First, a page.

Lamb of God Have Plateaued — but Their Self-Titled Album Proves That's Not Such a Bad Thing

Lamb of God Have Plateaued — but Their Self-Titled Album Proves That's Not Such a Bad Thing
It was a shame for one of 2020's biggest and most anticipated metal albums to be delayed by over a month just before it was set to be released, when fans had already waited five years since Lamb of God's last offering. Still, late is better than never, and the band's new self-titled album continues much in the vein of their last couple. 

Lamb of God's success seems to have plateaued this past decade, and it isn't difficult to hear the music reflect that. Still a modern heavyweight, their career is far from over, but Lamb of God no longer possess the hunger of a young band desperately trying to crawl their way to the top of the game. There's a different attitude conveyed in their music these days, but the songwriting and performances on Lamb of God are more than solid, and with typical polished modern metal production, they still sound muscular and vigorous.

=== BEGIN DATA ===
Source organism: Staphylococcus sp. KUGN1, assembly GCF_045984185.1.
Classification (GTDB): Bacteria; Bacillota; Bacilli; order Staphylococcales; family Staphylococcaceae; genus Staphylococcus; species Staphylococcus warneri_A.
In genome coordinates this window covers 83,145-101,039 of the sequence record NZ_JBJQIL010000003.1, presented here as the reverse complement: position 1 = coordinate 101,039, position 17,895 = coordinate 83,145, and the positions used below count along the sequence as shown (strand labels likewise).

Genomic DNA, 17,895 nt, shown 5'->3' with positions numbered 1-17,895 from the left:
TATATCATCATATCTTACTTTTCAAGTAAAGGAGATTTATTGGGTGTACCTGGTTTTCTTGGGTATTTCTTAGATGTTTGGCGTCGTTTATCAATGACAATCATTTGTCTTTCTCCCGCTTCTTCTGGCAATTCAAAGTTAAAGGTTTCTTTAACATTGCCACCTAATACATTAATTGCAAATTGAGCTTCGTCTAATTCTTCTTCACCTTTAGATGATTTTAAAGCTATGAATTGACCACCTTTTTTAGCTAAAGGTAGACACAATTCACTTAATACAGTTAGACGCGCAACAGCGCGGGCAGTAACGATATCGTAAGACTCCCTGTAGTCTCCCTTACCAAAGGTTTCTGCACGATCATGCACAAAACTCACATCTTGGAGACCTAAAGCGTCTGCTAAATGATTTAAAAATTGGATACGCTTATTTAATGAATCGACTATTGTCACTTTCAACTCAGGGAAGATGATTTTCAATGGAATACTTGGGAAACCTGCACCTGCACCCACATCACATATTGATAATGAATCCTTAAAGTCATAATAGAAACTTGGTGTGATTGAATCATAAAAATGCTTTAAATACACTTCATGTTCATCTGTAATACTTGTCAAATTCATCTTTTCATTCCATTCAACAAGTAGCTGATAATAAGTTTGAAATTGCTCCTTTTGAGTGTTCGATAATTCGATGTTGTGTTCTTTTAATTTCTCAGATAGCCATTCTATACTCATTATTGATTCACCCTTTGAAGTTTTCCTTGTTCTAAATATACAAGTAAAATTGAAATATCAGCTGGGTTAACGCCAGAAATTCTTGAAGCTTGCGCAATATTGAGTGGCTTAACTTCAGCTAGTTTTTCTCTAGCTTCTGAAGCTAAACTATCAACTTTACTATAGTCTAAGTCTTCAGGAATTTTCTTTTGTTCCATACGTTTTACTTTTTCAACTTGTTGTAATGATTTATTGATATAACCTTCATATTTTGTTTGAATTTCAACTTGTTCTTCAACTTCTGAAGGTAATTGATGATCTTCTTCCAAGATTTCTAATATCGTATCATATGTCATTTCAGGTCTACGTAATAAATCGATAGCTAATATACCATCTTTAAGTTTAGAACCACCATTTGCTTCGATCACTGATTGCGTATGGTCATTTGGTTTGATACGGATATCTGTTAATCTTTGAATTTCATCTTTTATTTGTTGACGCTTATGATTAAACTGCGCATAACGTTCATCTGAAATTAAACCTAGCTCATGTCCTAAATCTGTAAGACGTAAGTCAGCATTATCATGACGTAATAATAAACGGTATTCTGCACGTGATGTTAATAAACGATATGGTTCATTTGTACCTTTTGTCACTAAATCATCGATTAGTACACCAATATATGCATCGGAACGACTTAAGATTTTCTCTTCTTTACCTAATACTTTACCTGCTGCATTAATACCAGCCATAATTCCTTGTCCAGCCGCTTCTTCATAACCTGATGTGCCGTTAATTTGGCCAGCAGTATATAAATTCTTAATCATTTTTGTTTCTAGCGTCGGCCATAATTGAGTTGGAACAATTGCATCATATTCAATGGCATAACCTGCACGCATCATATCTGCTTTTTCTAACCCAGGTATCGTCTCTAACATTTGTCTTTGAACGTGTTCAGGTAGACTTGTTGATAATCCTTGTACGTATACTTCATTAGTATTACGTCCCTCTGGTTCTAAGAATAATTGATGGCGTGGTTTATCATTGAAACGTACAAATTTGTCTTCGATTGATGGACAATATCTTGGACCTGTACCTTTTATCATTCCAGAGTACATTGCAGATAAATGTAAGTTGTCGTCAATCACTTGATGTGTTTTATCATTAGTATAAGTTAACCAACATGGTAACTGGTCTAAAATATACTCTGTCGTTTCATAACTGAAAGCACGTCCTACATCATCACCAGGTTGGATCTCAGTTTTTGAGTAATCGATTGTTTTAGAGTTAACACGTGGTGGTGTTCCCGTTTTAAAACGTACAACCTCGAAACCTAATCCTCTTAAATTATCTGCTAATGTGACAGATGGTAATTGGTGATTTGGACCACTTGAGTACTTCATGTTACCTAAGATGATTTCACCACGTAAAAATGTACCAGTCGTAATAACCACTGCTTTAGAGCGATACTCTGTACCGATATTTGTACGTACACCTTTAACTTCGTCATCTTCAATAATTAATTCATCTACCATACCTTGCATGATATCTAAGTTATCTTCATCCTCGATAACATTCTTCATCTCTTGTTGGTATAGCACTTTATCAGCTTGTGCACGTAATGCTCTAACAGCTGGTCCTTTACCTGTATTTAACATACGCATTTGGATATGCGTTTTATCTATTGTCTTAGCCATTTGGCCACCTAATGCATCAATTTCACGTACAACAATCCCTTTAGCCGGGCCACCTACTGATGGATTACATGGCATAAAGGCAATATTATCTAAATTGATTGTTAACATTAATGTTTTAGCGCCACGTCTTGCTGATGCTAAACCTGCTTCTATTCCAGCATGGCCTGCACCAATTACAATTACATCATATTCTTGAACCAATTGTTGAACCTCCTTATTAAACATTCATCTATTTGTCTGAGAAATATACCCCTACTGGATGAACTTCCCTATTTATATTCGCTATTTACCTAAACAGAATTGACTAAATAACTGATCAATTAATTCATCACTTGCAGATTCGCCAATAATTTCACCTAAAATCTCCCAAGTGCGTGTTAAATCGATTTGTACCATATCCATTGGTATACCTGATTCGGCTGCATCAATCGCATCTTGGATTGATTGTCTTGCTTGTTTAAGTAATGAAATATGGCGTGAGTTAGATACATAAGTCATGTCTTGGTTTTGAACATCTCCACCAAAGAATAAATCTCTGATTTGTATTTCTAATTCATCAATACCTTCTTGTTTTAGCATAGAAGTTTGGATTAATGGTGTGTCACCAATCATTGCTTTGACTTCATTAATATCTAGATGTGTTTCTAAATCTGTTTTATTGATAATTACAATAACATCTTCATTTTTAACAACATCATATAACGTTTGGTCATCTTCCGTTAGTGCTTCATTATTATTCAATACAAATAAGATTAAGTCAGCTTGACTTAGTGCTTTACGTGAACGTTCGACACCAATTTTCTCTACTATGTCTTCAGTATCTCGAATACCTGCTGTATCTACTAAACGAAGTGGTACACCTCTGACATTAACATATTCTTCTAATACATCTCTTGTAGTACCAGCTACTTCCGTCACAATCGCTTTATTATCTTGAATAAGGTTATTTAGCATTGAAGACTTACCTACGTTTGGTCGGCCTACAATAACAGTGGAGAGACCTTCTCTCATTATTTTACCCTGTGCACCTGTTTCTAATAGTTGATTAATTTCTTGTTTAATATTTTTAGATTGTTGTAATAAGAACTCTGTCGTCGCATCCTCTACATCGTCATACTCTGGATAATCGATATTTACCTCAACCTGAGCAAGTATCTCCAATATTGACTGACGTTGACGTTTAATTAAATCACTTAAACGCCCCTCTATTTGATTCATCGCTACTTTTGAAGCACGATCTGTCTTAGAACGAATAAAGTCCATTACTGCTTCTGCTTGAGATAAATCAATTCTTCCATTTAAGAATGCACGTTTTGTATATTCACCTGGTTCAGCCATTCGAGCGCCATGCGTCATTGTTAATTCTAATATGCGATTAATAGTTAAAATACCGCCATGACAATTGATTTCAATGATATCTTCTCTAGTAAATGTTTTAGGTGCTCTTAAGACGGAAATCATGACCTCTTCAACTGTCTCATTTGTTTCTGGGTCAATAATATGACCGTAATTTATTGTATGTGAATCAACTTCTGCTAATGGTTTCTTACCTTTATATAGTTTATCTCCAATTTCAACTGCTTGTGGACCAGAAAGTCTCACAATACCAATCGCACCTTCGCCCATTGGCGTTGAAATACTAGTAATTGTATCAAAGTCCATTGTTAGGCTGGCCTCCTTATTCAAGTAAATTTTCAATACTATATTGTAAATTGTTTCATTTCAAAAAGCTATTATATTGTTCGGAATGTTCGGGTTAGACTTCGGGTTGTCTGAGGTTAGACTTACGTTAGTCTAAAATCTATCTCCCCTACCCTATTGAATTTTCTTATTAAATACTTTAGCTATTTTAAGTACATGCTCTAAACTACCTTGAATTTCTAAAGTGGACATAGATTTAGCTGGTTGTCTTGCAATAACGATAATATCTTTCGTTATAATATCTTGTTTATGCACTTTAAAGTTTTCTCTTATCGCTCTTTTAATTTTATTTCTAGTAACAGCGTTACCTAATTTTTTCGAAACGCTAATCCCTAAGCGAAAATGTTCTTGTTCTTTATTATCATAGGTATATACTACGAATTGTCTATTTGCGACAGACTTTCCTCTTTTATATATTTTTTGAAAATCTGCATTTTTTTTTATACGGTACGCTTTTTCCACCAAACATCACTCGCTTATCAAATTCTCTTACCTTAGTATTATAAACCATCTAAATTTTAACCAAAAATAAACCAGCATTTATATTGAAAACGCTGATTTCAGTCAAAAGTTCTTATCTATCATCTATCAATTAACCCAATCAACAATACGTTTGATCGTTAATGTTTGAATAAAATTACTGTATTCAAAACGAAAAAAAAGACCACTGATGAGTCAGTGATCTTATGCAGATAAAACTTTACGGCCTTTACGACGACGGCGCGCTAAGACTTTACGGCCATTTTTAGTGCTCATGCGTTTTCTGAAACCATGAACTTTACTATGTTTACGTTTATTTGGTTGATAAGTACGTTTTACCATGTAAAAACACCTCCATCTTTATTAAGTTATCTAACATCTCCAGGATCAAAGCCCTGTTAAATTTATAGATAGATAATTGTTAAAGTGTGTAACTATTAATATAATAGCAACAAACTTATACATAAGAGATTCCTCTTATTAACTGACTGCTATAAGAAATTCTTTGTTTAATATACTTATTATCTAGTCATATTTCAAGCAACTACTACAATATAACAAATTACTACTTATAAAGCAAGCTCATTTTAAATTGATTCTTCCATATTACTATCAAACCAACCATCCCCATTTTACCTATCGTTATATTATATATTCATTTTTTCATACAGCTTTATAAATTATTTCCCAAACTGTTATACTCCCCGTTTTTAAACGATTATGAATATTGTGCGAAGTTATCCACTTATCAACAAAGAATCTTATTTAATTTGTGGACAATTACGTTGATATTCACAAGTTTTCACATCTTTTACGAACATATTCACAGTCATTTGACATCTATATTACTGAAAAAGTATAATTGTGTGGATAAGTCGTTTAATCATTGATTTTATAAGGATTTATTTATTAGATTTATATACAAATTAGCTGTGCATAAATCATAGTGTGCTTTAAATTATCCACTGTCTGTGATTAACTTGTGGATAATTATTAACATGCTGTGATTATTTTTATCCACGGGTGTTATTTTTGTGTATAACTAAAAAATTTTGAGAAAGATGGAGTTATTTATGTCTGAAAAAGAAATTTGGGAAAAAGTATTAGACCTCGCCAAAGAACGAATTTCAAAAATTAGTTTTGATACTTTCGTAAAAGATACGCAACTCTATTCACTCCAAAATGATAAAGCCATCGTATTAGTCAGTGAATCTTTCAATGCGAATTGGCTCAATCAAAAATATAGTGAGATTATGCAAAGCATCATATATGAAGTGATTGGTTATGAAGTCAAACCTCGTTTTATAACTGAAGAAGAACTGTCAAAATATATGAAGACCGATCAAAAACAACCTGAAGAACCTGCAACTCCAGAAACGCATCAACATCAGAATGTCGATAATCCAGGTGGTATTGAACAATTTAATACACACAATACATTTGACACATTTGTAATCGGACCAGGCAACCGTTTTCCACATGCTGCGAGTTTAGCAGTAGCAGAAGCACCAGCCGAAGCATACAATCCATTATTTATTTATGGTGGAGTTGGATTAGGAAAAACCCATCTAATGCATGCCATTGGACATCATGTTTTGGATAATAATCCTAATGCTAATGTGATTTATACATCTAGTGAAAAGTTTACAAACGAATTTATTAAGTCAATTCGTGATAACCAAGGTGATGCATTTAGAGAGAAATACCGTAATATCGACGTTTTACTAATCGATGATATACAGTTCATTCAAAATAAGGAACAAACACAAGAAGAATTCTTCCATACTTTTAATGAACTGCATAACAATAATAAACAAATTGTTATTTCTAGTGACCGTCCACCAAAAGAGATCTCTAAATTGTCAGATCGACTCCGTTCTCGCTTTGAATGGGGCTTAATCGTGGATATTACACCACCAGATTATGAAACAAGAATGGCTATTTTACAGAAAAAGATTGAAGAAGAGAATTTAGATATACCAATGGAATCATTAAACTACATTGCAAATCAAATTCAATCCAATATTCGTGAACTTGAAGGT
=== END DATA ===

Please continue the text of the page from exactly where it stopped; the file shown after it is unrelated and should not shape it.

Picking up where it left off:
There are no bad songs on the album, but some, like opener "Memento Mori" and the crushing "New Colossal Hate" are stronger than others, and stick out as the record's highlights. Both 2012's Resolution and 2015's Sturm und Drang could've been home to any of this batch, save for the fact that Lamb of God is the first album by the band to feature drummer Art Cruz, who replaced Chris Adler in 2018 and became a permanent member last year. Cruz's drums are impressive and fit well with the tunes, though it must be said that they aren't quite as present as Adler's; there's a certain energy and feel Adler brought to the music that can't be exactly replicated.

Lamb of God is essentially what fans should expect from the band at this point. Nothing on it feels  groundbreaking or cutting-edge like the band's music did in the 2000s, but then again, it's unlikely Lamb of God will ever muster up that same aggression from the comfortable place they sit now.  (Epic)